Hawks general manger Travis Schlenk made the most consequential transaction of his tenure Thursday night when he acquired Oklahoma point guard Trae Young in the NBA draft.
The Hawks traded the No. 3 overall draft pick to the Mavericks in exchange for the No. 5 pick in the 2018 draft plus a first-round pick in a future draft. The Hawks selected Real Madrid swingman Luka Doncic with the third pick for the Mavericks, and the trade was consummated once the Mavericks took Young at No. 5 after the Grizzlies picked Michigan State forward Jaren Jackson Jr.
“I’m super excited,” Young said via conference call from New York. “This has always been a dream . . . to play in the NBA. To have an opportunity to play with such a great organization and be around a lot of great people with the Atlanta Hawks, it’s great for me.”
The future draft pick the Hawks acquired from the Mavericks is top-five protected in 2019 and 2020 and top-three protected in 2021 and 2022. The pick is unprotected in 2023.
With their second pick in the first round, No. 19 overall, the Hawks selected Maryland swingman Kevin Huerter. He was among the best three-point shooters in the Big Ten over the past two seasons with 39.4 percent accuracy on 350 attempts.
The Hawks used their third pick in the first round (No. 30 overall) to select Villanova forward Omari Spellman. He was a good three-point shooter for the Wildcats (43.3 percent accuracy on 130 attempts) and also had good production as a shot blocker and rebounder.
Young, 19, was one of the best players in college basketball during his one season at Oklahoma. He became the first freshman to lead NCAA Division I in scoring (27.4 points per game) and assists (8.7).
Young was a staple of highlights because of his three-point shooting from well behind the line and his play-making.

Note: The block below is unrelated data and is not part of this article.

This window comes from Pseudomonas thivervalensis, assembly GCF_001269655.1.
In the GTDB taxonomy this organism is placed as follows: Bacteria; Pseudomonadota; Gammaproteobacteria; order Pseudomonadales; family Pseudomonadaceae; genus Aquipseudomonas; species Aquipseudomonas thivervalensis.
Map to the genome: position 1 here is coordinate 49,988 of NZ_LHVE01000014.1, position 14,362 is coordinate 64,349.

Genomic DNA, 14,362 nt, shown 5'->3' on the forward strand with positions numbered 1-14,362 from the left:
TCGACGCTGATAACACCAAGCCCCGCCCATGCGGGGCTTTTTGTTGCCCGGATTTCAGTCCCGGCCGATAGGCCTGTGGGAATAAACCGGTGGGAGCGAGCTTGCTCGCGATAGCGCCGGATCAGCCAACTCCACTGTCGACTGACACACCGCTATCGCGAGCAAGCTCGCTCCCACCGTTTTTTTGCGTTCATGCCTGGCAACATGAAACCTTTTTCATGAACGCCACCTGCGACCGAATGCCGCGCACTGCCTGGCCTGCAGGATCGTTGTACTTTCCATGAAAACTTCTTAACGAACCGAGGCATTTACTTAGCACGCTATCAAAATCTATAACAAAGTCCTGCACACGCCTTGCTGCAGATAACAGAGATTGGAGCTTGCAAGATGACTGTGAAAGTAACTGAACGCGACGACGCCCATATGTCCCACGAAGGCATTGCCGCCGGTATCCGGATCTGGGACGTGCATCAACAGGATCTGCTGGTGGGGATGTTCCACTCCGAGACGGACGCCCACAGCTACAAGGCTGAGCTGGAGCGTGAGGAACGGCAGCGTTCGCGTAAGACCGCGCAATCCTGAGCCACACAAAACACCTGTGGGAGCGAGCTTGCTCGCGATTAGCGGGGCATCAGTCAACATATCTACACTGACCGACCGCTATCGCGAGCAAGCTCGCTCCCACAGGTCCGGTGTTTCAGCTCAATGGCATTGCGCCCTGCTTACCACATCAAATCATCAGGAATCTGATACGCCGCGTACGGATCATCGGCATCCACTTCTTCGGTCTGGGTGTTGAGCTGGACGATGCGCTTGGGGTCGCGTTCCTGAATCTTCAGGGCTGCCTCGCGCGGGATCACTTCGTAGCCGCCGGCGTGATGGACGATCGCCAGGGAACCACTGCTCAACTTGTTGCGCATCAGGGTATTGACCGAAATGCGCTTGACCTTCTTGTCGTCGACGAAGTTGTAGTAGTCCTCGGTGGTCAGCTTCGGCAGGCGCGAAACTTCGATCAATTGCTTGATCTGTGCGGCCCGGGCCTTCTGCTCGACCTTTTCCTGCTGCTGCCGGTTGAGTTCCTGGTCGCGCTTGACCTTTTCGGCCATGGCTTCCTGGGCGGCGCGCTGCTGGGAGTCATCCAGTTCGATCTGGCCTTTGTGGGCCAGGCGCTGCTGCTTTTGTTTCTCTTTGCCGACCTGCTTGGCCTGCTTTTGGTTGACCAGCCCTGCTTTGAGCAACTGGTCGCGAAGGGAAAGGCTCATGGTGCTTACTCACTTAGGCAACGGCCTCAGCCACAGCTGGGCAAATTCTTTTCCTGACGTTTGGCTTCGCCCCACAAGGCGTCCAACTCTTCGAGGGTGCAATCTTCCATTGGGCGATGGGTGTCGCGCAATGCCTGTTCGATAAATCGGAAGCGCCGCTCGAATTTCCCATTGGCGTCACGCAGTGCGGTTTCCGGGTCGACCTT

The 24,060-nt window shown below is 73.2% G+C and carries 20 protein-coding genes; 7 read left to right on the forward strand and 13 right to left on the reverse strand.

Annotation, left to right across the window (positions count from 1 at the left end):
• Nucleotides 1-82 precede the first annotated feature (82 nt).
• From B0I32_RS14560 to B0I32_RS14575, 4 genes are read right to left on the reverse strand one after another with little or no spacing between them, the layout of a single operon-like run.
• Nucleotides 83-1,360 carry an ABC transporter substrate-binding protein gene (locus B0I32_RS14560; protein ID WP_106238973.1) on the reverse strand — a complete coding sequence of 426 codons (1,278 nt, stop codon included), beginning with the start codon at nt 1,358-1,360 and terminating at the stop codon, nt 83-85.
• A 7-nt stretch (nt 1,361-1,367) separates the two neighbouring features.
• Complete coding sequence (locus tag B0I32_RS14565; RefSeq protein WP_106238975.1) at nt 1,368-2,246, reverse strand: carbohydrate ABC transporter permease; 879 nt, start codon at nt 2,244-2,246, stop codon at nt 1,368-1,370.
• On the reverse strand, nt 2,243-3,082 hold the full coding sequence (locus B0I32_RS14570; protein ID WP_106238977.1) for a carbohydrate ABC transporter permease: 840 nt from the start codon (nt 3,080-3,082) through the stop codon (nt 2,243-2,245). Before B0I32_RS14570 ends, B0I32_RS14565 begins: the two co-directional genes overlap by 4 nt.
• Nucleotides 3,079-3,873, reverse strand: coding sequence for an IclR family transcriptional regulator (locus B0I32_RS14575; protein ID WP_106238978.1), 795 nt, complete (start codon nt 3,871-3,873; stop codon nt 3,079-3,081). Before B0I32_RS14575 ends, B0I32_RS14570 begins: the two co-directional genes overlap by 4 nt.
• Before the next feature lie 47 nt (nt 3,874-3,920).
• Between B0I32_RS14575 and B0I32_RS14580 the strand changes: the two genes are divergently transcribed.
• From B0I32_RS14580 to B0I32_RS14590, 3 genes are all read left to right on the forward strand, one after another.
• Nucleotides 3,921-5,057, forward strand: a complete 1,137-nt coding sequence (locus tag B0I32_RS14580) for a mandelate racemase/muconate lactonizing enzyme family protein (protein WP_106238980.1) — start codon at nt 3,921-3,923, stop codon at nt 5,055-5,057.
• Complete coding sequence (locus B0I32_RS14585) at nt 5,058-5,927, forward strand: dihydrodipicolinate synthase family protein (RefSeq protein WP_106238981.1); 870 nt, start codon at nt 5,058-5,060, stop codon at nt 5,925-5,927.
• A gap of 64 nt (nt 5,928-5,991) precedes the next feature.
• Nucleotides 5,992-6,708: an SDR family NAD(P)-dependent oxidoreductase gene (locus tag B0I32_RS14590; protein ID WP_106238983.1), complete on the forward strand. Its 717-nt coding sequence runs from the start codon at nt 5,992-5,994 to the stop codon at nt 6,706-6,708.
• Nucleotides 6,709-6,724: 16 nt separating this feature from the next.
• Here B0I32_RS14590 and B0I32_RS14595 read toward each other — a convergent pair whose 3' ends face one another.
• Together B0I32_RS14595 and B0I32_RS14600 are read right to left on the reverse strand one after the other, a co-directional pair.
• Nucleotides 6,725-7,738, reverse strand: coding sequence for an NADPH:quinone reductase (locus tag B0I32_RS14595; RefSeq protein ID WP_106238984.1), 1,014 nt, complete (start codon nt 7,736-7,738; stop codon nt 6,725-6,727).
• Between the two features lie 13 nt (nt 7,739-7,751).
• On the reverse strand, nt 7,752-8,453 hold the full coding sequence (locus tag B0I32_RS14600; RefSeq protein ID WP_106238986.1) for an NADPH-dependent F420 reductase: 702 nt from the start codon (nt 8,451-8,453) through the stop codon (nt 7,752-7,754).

“We love his ability to pass the ball, to make other players better with his court vision,” Schlenk said. “Obviously he gets a lot of notoriety for his long-range shooting but I think his ability to pass the ball is what we really liked about him. We were able to slide back a couple spots and still get him and pick up a future draft asset as well.”
Young has drawn comparisons to NBA star Steph Curry because of his shooting range, ability to make 3-pointers off the dribble and relatively slight frame — he measured 6-foot-1.75 and 178 pounds at the scouting combine last month.
The Warriors selected Curry with the No. 7 overall pick in the 2009 draft. The Hawks hope that Young eventually will blossom into the kind of star player worthy of selection near the top of the draft.
“In today’s NBA obviously the three-point shot is important,” Schlenk said. “What really separates him with his shooting is his ability to shoot off the dribble. You don’t see that in a lot of guys.”
To be a good NBA player Young likely will have to overcome some weaknesses, including his size. Young regressed later in Oklahoma’s season, raising questions about how he will hold up physically in the NBA.
Young’s scoring efficiency decreased as he became the focus of game plans for opponents. His 3-point shooting accuracy declined, though he still ended up making 36 percent of 328 attempts for the season.
After his workout with the Hawks two weeks ago, Young said he’d gained 11 pounds since his last game.
“Being a smaller guard, you’ve got to be able to stand out in different areas,” Young said then. “Be really able to shoot the ball, be really able to pass the ball, be really scrappy and be a tougher player. I think I get criticized a lot about not being as tough, but I’m an extremely tough-minded player.”
In addition to his size, potential weaknesses for Young include his defense and ability to finish at the rim. Both areas could be challenging for him in the NBA because he’s not a particularly explosive athlete.
There are smaller guards in the NBA who have become stars, including Curry, Chris Paul and Kemba Walker. Those players improved once they learned how to score around the basket against the length of NBA shot blockers.
“I think a lot of it will be predicated on adding strength: lower body, core, upper body,” Hawks assistant general manager Jeff Peterson said prior to the draft. “He will get beat up going inside a little bit, so he’s going to have to figure out how to take the hit and still get a shot off and make a shot. That’s what these NBA guys do. But his touch is pretty good with both hands, so I think he will be able to adapt in that area.”
Young is the highest pick for Schlenk in his two Hawks drafts— he selected John Collins with the No. 19 overall pick in 2017. The Hawks won the third pick in the draft lottery after they finished with the second-worst (24-58) record since the franchise moved to Atlanta before the 1968-69 season.
The Hawks also selected Maryland shooting guard Kevin Huerter with the No. 19 pick. They also have picks at No. 30 and 34 in Thursday’s draft. They acquired the No. 19 and 30 picks via trades last year with the Timberwolves and Rockets, respectively.
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